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2014 2013 First Quarter Fourth Quarter Third Quarter Second Quarter First Quarter Asset Quality Ratios: Net (recoveries) charge-offs to total average noncovered loans (.07 )% (.08 )% .10 % (.01 )% (.05 )% Nonperforming loans to total noncovered loans (5) .18 % .20 % .25 % .32 % .41 % Nonperforming assets to loans + ORE: Noncovered .26 % .29 % .33 % .42 % .44 % Covered 13.23 % 15.22 % 15.11 % 13.56 % 10.67 % Allowance for loan losses to loans: Noncovered 1.44 % 1.48 % 1.41 % 1.41 % 1.44 % Covered 7.79 % 6.76 % 4.16 % 5.28 % 7.23 % Selected Average Balances: Total assets $ 2,575,216$ 2,559,725$ 2,561,802$ 2,644,241$ 2,627,041 Investment securities 430,696 379,975 375,321 359,391 321,599 Loans receivable: Noncovered loans (6) 1,133,802 1,144,116 1,140,052 1,083,549 1,007,094 Covered loans 250,824 258,600 305,487 351,955 419,204 Interest-earning assets 2,333,684 2,271,737 2,219,251 2,260,718 2,195,826 Total deposits 2,088,787 2,089,202 2,077,170 2,147,653 2,115,382 Interest-bearing liabilities 1,652,851 1,663,983 1,662,506 1,747,126 1,736,646 Noninterest-bearing liabilities 483,260 466,248 472,084 469,876 460,809 Shareholders' equity 439,105 429,494 427,212 427,239 429,586 Selected Actual Balances: Total assets $ 2,617,378 2,600,705 $ 2,527,101$ 2,607,697$ 2,641,306 Investment securities 454,053 387,048 374,838 370,146 351,565 Loans receivable: Noncovered loans 1,166,913 1,123,475 1,164,854 1,123,122 1,051,455 Covered loans 246,279 257,494 290,077 333,683 396,831 Allowance for loan losses (noncovered loans) (16,858 ) (16,656 ) (16,427 ) (15,805 ) (15,122 ) Allowance for loan losses (covered loans) (19,182 ) (17,409 ) (12,075 ) (17,630 ) (28,706 ) Interest-earning assets 2,418,390 2,359,145 2,229,921 2,258,641 2,261,731 Total deposits 2,141,061 2,128,325 2,049,911 2,126,084 2,148,190 Interest-bearing liabilities 1,674,018 1,667,085 1,636,414 1,705,398 1,746,293 Noninterest-bearing liabilities 501,921 496,437 462,094 476,373 468,077 Shareholders' equity 441,439 437,183 428,593 425,926 426,936 (1) Annualized net interest income divided by average interest-earning assets. (2) Yield on interest-earning assets less cost of interest-bearing liabilities. (3) Noninterest expenses divided by net interest income plus noninterest income. (4) Calculated on a fully tax-equivalent basis. (5) The ratio of nonperforming loans to total loans is disclosed for noncovered loans only because there are no covered loans designated as nonperforming. (6) Includes average nonaccrual loans of $2.1 million for first quarter 2014, $2.6 million for fourth quarter 2013, $2.4 million for third quarter 2013, $4.1 million for second quarter 2013 and $4.0 million for first quarter 2013. 40 --------------------------------------------------------------------------------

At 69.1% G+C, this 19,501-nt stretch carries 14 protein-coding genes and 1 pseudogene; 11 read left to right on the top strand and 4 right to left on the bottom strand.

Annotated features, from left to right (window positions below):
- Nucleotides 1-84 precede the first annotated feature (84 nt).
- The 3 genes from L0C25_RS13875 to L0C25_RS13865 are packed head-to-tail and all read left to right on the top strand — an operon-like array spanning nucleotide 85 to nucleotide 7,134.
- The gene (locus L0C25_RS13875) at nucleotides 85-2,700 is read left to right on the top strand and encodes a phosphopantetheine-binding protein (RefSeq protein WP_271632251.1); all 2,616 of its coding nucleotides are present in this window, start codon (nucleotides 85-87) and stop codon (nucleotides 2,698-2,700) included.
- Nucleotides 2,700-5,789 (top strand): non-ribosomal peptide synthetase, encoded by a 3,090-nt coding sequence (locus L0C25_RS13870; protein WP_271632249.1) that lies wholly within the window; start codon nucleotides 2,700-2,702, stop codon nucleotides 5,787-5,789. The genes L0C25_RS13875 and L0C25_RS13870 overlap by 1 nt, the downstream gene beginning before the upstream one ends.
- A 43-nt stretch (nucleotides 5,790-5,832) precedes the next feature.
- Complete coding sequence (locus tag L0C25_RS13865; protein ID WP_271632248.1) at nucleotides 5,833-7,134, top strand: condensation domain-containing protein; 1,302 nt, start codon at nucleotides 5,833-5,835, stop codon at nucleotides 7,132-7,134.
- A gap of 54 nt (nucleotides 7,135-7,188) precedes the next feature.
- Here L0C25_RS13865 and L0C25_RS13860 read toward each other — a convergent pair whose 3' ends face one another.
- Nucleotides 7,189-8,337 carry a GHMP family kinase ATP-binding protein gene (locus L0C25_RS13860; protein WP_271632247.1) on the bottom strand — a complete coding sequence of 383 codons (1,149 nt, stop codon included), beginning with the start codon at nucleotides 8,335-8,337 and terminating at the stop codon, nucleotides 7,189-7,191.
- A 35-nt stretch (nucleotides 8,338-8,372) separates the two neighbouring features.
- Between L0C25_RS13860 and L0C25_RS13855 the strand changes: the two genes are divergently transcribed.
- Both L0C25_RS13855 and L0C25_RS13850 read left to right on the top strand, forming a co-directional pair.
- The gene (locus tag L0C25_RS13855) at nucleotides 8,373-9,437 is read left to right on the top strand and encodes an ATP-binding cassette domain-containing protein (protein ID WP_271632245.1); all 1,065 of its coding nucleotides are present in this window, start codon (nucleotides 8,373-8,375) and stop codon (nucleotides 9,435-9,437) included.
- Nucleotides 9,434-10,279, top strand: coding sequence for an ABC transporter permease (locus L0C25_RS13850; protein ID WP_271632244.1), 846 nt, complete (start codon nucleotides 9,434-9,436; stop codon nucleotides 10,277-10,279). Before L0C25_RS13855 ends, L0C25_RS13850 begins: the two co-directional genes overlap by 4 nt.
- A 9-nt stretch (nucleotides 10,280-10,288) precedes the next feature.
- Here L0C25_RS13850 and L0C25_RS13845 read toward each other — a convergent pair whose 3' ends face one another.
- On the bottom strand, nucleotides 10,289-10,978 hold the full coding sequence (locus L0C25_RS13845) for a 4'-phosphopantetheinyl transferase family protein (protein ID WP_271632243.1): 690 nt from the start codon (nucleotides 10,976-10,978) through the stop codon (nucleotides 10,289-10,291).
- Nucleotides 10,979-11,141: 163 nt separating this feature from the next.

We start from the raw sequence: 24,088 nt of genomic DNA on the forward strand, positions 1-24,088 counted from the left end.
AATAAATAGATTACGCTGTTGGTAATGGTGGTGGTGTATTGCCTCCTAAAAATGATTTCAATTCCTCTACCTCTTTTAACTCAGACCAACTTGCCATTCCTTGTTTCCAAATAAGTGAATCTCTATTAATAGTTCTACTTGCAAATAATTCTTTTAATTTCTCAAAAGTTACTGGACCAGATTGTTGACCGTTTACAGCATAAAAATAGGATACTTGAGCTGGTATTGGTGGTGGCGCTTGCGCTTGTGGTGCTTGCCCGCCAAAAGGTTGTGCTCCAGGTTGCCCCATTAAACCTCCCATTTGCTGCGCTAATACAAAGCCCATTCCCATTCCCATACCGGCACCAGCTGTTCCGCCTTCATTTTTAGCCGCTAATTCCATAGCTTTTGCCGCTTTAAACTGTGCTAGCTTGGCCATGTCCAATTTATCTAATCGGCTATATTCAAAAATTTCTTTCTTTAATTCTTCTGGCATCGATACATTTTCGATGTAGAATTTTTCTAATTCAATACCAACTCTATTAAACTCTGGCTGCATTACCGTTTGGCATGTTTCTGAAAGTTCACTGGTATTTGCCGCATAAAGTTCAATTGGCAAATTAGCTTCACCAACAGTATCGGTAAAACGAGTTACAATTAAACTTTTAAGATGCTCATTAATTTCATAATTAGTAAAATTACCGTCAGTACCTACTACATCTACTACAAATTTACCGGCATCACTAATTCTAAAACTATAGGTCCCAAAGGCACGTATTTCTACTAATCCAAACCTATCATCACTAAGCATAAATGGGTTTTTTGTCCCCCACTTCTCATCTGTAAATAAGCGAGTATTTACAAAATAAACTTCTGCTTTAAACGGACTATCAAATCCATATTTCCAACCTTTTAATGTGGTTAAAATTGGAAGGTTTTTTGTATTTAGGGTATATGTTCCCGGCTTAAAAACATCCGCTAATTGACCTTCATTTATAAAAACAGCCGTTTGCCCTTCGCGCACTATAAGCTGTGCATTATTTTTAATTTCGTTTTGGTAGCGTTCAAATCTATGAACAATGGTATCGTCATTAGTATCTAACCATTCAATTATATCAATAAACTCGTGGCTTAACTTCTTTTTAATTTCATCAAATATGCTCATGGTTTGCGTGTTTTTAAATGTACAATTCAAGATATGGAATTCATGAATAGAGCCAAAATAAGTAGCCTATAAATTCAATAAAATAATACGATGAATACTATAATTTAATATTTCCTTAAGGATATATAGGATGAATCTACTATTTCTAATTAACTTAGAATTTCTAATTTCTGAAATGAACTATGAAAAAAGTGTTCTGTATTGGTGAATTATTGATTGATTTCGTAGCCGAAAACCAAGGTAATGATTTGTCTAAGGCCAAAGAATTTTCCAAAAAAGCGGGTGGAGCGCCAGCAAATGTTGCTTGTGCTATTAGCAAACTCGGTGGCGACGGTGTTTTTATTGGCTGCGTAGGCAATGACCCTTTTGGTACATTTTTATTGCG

Critical Accounting Policies

There have been no changes to our critical accounting policies from those disclosed in our 2013 Annual Report on Form 10-K. The reader should also refer to the notes in our 2013 Annual Report on Form 10-K.

Balance Sheet Review

General